WASHINGTON (WASHINGTON POST) - Chinese diplomats threw protocol and respect out the window when they loudly disrupted a welcome ceremony at an international conference in Australia, sparking sharp rebuke from other foreign diplomats.
Australia kickstarted an international meeting on conflict diamonds (the Kimberley Process) on Monday (May 1) with an indigenous-themed welcome ceremony. It was supposed to be a nice touch to give its international visitors a quintessentially Aussie welcome, but the official Chinese delegation had other plans.
As a senior Australian official began to introduce the ceremony and Australian Foreign Minister Julie Bishop, the Chinese delegation hijacked the microphone and loudly interrupted. They were incensed a Taiwanese delegation was invited to the four-day meeting in Perth, and wouldn't let the task of combating conflict diamonds get in the way of that.
And the dust-up didn't stop there. African delegations aligned with China loudly interrupted another panel later in the day, prompting Australia to scrap the panel altogether.
"It was disgusting," one high-level Australian attendee told the Sydney Morning Herald. "It was extraordinary, so uncalled for and so inappropriate, and so disrespectful."
The Chinese delegation was incensed over Australia inviting the Taiwan-based "Rough Diamond Trading Entity of Chinese Taipei" to the Kimberley Process Intersessional Meeting.
Australia chairs the Kimberley Process this year, a position that rotates annually. The Kimberley Process, the international partnership between governments and the diamond industry, aims to end the global trade of so-called "conflict diamonds" that bankroll violence in resource-rich, war-torn countries.
China doesn't recognise Taiwan's independence; it still views the island as a rogue state that illegally seceded. International conferences with both sides in attendance try to skirt this diplomatic landmine by inviting representatives from the Taiwanese "economy" rather than the country, or referring to Taiwanese delegations as "Chinese Taipei."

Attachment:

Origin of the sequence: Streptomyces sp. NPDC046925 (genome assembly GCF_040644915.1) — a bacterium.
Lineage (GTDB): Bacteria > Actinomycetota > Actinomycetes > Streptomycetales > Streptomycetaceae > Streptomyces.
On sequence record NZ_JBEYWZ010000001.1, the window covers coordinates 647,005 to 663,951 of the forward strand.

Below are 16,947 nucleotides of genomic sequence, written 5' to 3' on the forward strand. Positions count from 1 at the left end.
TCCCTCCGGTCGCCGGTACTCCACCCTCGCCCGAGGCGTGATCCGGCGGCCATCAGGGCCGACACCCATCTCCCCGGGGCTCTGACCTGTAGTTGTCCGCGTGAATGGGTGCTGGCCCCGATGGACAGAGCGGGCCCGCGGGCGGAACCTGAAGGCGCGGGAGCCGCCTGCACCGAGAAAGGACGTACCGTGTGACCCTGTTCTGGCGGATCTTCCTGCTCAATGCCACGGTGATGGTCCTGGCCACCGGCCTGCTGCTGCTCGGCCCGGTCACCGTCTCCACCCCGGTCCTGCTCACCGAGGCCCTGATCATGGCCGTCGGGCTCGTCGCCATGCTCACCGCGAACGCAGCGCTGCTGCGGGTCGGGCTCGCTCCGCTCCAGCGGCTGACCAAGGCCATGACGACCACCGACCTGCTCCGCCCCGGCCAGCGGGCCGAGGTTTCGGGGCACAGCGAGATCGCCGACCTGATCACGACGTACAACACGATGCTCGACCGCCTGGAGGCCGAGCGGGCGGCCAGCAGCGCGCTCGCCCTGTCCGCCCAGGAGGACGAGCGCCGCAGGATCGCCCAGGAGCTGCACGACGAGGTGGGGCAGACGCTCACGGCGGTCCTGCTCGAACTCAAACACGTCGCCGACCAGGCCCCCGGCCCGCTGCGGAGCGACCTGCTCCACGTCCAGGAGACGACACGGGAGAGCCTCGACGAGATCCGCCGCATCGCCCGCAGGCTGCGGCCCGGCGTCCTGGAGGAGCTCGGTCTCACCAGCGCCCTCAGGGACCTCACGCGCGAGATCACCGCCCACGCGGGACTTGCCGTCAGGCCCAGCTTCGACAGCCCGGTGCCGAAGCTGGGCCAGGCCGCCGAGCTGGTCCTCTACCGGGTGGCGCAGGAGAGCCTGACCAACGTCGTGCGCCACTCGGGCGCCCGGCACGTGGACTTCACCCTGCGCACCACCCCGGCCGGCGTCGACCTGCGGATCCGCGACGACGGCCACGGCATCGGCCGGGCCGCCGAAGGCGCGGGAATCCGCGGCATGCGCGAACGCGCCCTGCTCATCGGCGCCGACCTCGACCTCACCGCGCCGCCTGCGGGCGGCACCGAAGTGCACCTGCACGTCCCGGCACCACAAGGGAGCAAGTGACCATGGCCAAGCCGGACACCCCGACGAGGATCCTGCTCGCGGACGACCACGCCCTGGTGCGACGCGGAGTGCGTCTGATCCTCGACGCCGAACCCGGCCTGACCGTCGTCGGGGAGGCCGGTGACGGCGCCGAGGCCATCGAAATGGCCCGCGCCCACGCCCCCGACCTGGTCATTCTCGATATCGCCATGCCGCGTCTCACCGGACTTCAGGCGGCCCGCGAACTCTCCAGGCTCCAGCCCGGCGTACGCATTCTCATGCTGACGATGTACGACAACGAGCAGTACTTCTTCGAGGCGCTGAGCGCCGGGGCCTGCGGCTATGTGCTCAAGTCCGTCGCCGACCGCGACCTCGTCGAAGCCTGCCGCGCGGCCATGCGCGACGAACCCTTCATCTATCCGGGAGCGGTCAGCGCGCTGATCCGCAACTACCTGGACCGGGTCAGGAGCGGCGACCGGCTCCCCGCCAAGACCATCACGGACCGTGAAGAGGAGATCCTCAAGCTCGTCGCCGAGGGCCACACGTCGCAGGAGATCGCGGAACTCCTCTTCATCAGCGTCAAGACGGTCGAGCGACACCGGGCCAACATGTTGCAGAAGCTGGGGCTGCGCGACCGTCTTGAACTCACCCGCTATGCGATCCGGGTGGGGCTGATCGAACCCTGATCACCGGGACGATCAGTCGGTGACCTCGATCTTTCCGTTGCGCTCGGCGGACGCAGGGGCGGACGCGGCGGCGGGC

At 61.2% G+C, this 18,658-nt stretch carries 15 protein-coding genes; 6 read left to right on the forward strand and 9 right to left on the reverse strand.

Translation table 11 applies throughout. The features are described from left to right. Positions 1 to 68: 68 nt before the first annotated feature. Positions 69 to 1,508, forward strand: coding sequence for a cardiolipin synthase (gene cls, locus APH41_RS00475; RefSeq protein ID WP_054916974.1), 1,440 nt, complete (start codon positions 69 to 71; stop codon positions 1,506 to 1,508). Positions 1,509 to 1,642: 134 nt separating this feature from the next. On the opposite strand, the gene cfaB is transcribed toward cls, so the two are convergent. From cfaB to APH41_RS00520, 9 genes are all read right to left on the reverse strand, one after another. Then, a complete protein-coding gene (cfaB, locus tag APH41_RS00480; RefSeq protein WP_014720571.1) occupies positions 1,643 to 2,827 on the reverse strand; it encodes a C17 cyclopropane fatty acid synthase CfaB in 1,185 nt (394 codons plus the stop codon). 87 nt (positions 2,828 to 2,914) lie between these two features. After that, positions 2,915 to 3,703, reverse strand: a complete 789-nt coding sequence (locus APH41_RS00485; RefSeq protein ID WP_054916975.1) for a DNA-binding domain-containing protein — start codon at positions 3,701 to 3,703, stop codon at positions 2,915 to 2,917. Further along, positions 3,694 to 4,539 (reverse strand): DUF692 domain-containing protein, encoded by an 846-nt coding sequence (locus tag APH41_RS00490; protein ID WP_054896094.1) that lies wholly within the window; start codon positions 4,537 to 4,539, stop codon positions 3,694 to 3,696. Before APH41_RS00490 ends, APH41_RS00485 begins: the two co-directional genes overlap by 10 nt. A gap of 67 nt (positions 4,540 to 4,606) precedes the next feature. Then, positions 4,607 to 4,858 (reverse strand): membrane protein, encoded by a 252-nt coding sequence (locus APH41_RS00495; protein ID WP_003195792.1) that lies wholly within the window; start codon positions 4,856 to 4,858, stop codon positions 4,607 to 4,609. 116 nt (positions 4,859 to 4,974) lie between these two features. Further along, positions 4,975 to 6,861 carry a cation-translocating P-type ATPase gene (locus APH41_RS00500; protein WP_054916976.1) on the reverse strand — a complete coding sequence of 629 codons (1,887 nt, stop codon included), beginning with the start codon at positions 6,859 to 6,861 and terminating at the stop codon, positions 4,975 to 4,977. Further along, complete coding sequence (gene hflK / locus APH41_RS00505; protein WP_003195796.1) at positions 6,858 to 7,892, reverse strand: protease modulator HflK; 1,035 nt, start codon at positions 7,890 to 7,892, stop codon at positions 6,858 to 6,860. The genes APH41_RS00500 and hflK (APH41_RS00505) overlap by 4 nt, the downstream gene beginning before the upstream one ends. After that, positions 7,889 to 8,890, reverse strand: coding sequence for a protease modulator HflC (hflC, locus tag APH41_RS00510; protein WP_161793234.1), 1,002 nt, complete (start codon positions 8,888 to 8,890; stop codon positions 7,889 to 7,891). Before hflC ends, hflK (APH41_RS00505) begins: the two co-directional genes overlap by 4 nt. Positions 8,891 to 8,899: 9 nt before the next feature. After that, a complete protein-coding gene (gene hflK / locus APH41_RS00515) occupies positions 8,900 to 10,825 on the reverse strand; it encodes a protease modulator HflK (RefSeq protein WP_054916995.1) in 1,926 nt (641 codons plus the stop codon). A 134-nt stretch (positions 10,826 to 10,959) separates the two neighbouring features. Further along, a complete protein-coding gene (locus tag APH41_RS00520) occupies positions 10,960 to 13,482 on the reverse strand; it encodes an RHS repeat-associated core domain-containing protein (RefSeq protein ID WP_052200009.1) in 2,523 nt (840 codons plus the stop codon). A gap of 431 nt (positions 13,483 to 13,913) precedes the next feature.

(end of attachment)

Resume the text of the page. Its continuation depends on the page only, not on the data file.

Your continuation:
That evidently didn't mollify the angry delegation from Beijing this time. The continual disruptions prompted the Australians to quietly force the Taiwanese delegation to leave.
The Australian Department of Foreign Affairs and Trade (DFAT) said it raised the incident with the Chinese government, the Morning Herald reported.
"Continual disruption to the proceedings in the opening session was regrettable and the Australian government's concerns with respect to the behaviour of Chinese delegates have been raised with the Chinese ambassador," a DFAT spokeswoman said.
A spokesman for the Chinese consulate in Perth said "the head of the Chinese delegation expressed high respect for the traditional owners of the land" and the Taiwanese delegation withdrew from the meeting "after consultations."
Beijing has always been sensitive about Taiwan's recognition as a sovereign country, but it's been more so in recent months after President Donald Trump temporarily mulled scrapping Washington's "One China" policy in the month after his election.
Australia, like the United States, ascribes to the "One China" policy, whereby it recognises Beijing as the "only" China but still maintains strong unofficial diplomatic relations with Taiwan.
For years, Canberra's been seeking to balance its economic ties to China with its traditional security ties to countries like the United States and Japan. Juggling the Taiwan issue with an increasingly emboldened Beijing will just make that diplomatic dance all the trickier.